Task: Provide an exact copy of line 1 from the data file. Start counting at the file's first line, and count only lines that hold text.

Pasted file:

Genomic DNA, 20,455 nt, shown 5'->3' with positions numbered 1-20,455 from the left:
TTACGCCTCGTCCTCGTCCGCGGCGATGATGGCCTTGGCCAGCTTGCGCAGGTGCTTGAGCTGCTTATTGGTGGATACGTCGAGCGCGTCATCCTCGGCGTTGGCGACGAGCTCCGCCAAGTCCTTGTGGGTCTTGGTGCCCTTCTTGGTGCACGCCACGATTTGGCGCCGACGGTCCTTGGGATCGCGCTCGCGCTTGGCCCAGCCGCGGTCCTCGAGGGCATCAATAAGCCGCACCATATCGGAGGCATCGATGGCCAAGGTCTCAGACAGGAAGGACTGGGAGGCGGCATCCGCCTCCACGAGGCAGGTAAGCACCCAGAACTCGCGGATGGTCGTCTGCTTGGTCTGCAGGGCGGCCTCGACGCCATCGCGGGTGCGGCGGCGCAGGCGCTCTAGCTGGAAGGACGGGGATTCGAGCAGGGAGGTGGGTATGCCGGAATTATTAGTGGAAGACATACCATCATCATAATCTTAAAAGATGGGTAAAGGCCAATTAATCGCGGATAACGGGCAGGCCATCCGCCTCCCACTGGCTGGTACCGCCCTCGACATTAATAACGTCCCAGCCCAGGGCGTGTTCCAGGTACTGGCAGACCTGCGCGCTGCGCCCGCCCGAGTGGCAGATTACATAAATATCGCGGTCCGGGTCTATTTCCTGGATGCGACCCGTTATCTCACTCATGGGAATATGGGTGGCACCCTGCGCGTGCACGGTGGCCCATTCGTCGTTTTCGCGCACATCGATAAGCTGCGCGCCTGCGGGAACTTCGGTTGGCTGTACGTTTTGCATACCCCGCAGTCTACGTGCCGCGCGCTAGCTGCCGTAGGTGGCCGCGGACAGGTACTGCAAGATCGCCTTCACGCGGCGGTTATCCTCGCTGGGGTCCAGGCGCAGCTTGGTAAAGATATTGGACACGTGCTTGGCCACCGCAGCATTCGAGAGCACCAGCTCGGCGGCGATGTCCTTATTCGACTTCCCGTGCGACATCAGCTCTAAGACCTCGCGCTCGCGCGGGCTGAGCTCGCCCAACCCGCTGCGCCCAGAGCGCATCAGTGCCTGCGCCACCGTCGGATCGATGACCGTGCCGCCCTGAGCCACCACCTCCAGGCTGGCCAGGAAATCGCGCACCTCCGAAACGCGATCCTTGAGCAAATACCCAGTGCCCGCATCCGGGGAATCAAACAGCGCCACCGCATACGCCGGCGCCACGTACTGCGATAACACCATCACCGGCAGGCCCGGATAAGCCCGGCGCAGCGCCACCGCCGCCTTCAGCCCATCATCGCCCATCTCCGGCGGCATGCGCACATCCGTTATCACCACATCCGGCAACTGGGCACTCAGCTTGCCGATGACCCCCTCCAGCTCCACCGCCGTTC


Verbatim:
Genomic DNA, 20,455 nt, shown 5'->3' with positions numbered 1-20,455 from the left: